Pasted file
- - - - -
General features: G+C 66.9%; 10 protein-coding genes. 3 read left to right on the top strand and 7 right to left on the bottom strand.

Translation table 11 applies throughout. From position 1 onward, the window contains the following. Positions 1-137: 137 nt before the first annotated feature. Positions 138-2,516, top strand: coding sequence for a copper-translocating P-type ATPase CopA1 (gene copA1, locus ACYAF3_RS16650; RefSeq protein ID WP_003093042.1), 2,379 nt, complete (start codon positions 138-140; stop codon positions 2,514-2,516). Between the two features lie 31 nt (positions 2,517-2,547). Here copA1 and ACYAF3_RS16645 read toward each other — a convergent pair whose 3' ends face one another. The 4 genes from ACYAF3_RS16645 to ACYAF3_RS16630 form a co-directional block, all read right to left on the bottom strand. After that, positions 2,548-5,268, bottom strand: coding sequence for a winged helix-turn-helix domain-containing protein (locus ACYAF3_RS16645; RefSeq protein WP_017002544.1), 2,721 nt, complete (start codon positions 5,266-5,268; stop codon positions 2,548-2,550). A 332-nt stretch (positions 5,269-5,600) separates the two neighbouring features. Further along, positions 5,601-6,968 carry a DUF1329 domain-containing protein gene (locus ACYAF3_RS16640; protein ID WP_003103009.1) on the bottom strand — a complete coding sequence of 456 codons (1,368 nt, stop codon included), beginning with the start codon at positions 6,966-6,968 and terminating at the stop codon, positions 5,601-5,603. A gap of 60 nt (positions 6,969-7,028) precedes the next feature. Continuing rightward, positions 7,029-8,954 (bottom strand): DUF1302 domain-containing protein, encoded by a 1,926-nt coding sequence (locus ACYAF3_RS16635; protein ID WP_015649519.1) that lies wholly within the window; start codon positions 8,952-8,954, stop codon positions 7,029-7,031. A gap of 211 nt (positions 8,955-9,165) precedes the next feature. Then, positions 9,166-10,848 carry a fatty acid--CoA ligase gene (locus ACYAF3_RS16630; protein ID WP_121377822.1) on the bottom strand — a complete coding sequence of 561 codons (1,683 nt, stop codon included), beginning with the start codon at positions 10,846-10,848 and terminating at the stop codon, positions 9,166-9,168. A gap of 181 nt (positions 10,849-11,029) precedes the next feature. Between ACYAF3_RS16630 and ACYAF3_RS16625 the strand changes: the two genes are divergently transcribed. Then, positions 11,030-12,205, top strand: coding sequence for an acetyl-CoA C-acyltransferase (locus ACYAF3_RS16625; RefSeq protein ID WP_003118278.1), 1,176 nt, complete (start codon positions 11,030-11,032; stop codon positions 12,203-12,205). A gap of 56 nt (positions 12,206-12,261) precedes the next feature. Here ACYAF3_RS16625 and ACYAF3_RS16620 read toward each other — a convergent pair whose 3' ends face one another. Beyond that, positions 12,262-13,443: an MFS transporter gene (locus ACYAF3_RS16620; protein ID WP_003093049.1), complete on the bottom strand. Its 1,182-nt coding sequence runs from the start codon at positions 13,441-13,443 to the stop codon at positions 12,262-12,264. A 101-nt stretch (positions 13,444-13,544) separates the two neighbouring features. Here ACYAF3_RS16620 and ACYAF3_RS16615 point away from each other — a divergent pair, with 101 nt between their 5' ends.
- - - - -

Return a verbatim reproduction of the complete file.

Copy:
General features: G+C 66.9%; 10 protein-coding genes. 3 read left to right on the top strand and 7 right to left on the bottom strand.

Translation table 11 applies throughout. From position 1 onward, the window contains the following. Positions 1-137: 137 nt before the first annotated feature. Positions 138-2,516, top strand: coding sequence for a copper-translocating P-type ATPase CopA1 (gene copA1, locus ACYAF3_RS16650; RefSeq protein ID WP_003093042.1), 2,379 nt, complete (start codon positions 138-140; stop codon positions 2,514-2,516). Between the two features lie 31 nt (positions 2,517-2,547). Here copA1 and ACYAF3_RS16645 read toward each other — a convergent pair whose 3' ends face one another. The 4 genes from ACYAF3_RS16645 to ACYAF3_RS16630 form a co-directional block, all read right to left on the bottom strand. After that, positions 2,548-5,268, bottom strand: coding sequence for a winged helix-turn-helix domain-containing protein (locus ACYAF3_RS16645; RefSeq protein WP_017002544.1), 2,721 nt, complete (start codon positions 5,266-5,268; stop codon positions 2,548-2,550). A 332-nt stretch (positions 5,269-5,600) separates the two neighbouring features. Further along, positions 5,601-6,968 carry a DUF1329 domain-containing protein gene (locus ACYAF3_RS16640; protein ID WP_003103009.1) on the bottom strand — a complete coding sequence of 456 codons (1,368 nt, stop codon included), beginning with the start codon at positions 6,966-6,968 and terminating at the stop codon, positions 5,601-5,603. A gap of 60 nt (positions 6,969-7,028) precedes the next feature. Continuing rightward, positions 7,029-8,954 (bottom strand): DUF1302 domain-containing protein, encoded by a 1,926-nt coding sequence (locus ACYAF3_RS16635; protein ID WP_015649519.1) that lies wholly within the window; start codon positions 8,952-8,954, stop codon positions 7,029-7,031. A gap of 211 nt (positions 8,955-9,165) precedes the next feature. Then, positions 9,166-10,848 carry a fatty acid--CoA ligase gene (locus ACYAF3_RS16630; protein ID WP_121377822.1) on the bottom strand — a complete coding sequence of 561 codons (1,683 nt, stop codon included), beginning with the start codon at positions 10,846-10,848 and terminating at the stop codon, positions 9,166-9,168. A gap of 181 nt (positions 10,849-11,029) precedes the next feature. Between ACYAF3_RS16630 and ACYAF3_RS16625 the strand changes: the two genes are divergently transcribed. Then, positions 11,030-12,205, top strand: coding sequence for an acetyl-CoA C-acyltransferase (locus ACYAF3_RS16625; RefSeq protein ID WP_003118278.1), 1,176 nt, complete (start codon positions 11,030-11,032; stop codon positions 12,203-12,205). A gap of 56 nt (positions 12,206-12,261) precedes the next feature. Here ACYAF3_RS16625 and ACYAF3_RS16620 read toward each other — a convergent pair whose 3' ends face one another. Beyond that, positions 12,262-13,443: an MFS transporter gene (locus ACYAF3_RS16620; protein ID WP_003093049.1), complete on the bottom strand. Its 1,182-nt coding sequence runs from the start codon at positions 13,441-13,443 to the stop codon at positions 12,262-12,264. A 101-nt stretch (positions 13,444-13,544) separates the two neighbouring features. Here ACYAF3_RS16620 and ACYAF3_RS16615 point away from each other — a divergent pair, with 101 nt between their 5' ends.